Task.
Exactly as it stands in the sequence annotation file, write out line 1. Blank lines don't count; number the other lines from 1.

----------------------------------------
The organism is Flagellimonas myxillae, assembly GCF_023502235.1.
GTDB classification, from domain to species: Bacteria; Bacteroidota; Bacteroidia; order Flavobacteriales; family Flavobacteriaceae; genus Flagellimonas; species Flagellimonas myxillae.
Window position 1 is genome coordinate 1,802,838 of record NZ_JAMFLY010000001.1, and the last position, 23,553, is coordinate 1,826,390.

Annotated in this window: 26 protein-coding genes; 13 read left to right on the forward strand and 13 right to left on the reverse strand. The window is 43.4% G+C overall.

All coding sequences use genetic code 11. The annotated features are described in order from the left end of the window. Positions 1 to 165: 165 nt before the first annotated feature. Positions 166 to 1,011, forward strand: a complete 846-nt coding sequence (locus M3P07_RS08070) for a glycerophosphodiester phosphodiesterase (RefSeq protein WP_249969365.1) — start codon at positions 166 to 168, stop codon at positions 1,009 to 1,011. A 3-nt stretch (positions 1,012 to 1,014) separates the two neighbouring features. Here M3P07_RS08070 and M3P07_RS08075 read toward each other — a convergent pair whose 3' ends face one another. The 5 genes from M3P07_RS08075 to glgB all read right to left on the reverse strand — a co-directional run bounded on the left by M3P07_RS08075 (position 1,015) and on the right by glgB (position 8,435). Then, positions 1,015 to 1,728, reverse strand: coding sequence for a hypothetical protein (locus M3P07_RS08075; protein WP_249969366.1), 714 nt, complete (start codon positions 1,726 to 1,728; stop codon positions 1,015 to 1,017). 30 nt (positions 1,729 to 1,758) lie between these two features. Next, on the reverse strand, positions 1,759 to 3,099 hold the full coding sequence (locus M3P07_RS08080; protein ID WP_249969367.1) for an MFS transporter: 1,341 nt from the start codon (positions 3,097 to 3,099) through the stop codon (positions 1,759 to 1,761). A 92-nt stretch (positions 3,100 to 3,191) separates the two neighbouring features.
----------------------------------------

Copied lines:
The organism is Flagellimonas myxillae, assembly GCF_023502235.1.